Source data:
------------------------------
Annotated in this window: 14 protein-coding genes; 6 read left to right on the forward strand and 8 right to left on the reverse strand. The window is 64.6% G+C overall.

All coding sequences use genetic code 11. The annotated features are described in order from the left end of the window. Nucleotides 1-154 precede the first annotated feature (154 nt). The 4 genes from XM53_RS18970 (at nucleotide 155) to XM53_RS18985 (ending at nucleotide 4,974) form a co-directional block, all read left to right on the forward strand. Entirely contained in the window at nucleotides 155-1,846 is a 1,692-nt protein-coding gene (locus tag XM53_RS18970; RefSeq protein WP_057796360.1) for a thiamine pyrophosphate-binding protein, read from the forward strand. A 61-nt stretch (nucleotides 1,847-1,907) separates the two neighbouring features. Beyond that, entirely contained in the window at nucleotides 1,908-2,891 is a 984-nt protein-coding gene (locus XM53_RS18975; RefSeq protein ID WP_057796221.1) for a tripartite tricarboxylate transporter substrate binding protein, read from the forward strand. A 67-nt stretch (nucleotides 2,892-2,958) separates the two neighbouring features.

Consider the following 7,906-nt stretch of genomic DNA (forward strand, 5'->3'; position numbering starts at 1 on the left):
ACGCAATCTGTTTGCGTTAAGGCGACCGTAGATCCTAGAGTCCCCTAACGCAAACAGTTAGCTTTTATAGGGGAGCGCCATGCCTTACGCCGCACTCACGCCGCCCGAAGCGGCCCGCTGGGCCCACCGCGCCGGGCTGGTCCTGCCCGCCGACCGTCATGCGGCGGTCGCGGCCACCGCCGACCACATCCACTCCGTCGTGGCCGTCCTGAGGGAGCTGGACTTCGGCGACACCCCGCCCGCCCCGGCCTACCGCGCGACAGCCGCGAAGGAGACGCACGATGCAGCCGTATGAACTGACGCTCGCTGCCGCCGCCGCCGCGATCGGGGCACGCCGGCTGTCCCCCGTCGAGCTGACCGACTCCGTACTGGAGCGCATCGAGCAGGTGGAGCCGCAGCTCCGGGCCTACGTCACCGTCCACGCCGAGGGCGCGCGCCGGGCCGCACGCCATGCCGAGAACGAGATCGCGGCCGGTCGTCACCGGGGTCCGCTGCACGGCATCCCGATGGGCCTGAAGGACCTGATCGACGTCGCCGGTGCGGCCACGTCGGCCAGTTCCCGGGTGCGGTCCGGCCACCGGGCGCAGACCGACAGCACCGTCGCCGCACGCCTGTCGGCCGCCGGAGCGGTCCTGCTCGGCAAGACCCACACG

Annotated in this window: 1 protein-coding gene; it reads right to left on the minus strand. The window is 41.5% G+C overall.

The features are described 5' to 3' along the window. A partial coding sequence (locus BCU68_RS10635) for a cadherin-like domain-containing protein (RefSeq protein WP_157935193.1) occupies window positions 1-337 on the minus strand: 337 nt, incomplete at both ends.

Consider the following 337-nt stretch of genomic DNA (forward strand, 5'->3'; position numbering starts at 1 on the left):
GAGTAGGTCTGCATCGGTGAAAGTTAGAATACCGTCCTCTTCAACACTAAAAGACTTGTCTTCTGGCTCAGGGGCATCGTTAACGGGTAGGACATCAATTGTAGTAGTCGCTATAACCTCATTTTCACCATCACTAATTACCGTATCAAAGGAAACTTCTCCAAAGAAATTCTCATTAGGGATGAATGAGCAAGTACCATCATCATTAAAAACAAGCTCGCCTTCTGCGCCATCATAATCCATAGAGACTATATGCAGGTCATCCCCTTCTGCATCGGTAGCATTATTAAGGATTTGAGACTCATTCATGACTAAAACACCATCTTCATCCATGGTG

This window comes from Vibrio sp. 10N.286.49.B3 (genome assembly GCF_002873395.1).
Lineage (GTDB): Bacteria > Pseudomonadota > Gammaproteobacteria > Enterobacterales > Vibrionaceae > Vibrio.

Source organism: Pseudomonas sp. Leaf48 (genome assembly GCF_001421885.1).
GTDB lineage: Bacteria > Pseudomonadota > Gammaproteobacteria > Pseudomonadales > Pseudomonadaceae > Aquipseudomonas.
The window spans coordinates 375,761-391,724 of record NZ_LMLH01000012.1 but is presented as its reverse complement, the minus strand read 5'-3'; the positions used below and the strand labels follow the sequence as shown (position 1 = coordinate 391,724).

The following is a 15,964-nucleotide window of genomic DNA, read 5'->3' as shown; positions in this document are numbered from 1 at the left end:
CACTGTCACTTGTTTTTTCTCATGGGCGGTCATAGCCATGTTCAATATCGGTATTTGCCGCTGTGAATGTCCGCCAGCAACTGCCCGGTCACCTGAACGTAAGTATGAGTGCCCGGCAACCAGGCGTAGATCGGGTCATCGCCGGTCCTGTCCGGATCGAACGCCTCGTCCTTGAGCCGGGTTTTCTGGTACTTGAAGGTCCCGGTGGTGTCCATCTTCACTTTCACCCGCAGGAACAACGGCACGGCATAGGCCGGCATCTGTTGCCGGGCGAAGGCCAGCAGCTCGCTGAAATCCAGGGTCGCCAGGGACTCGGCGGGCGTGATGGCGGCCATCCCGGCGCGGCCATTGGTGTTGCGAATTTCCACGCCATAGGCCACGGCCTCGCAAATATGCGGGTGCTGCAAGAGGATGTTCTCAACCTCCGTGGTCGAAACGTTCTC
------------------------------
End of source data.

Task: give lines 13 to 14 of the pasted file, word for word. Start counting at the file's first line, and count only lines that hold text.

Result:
The window spans coordinates 375,761-391,724 of record NZ_LMLH01000012.1 but is presented as its reverse complement, the minus strand read 5'-3'; the positions used below and the strand labels follow the sequence as shown (position 1 = coordinate 391,724).

The following is a 15,964-nucleotide window of genomic DNA, read 5'->3' as shown; positions in this document are numbered from 1 at the left end: